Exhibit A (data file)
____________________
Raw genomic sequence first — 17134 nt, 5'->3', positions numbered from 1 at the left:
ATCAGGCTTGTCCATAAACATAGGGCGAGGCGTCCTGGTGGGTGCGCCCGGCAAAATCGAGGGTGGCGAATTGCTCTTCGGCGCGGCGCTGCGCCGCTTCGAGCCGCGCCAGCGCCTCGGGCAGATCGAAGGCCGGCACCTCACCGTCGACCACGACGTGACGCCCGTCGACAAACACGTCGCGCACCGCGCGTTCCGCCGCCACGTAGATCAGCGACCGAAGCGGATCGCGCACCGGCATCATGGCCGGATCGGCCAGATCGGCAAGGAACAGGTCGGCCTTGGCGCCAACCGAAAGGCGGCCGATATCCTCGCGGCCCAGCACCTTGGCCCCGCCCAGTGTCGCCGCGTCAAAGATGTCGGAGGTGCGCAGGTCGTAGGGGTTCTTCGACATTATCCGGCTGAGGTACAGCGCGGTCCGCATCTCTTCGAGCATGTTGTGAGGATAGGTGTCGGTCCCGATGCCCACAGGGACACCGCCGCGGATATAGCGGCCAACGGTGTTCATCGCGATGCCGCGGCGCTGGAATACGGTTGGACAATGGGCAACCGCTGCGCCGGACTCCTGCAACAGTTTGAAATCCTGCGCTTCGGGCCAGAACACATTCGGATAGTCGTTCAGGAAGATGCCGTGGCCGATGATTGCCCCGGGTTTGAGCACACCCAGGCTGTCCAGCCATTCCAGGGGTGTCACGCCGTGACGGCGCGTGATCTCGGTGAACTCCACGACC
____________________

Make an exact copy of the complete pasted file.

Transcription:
Raw genomic sequence first — 17134 nt, 5'->3', positions numbered from 1 at the left:
ATCAGGCTTGTCCATAAACATAGGGCGAGGCGTCCTGGTGGGTGCGCCCGGCAAAATCGAGGGTGGCGAATTGCTCTTCGGCGCGGCGCTGCGCCGCTTCGAGCCGCGCCAGCGCCTCGGGCAGATCGAAGGCCGGCACCTCACCGTCGACCACGACGTGACGCCCGTCGACAAACACGTCGCGCACCGCGCGTTCCGCCGCCACGTAGATCAGCGACCGAAGCGGATCGCGCACCGGCATCATGGCCGGATCGGCCAGATCGGCAAGGAACAGGTCGGCCTTGGCGCCAACCGAAAGGCGGCCGATATCCTCGCGGCCCAGCACCTTGGCCCCGCCCAGTGTCGCCGCGTCAAAGATGTCGGAGGTGCGCAGGTCGTAGGGGTTCTTCGACATTATCCGGCTGAGGTACAGCGCGGTCCGCATCTCTTCGAGCATGTTGTGAGGATAGGTGTCGGTCCCGATGCCCACAGGGACACCGCCGCGGATATAGCGGCCAACGGTGTTCATCGCGATGCCGCGGCGCTGGAATACGGTTGGACAATGGGCAACCGCTGCGCCGGACTCCTGCAACAGTTTGAAATCCTGCGCTTCGGGCCAGAACACATTCGGATAGTCGTTCAGGAAGATGCCGTGGCCGATGATTGCCCCGGGTTTGAGCACACCCAGGCTGTCCAGCCATTCCAGGGGTGTCACGCCGTGACGGCGCGTGATCTCGGTGAACTCCACGACC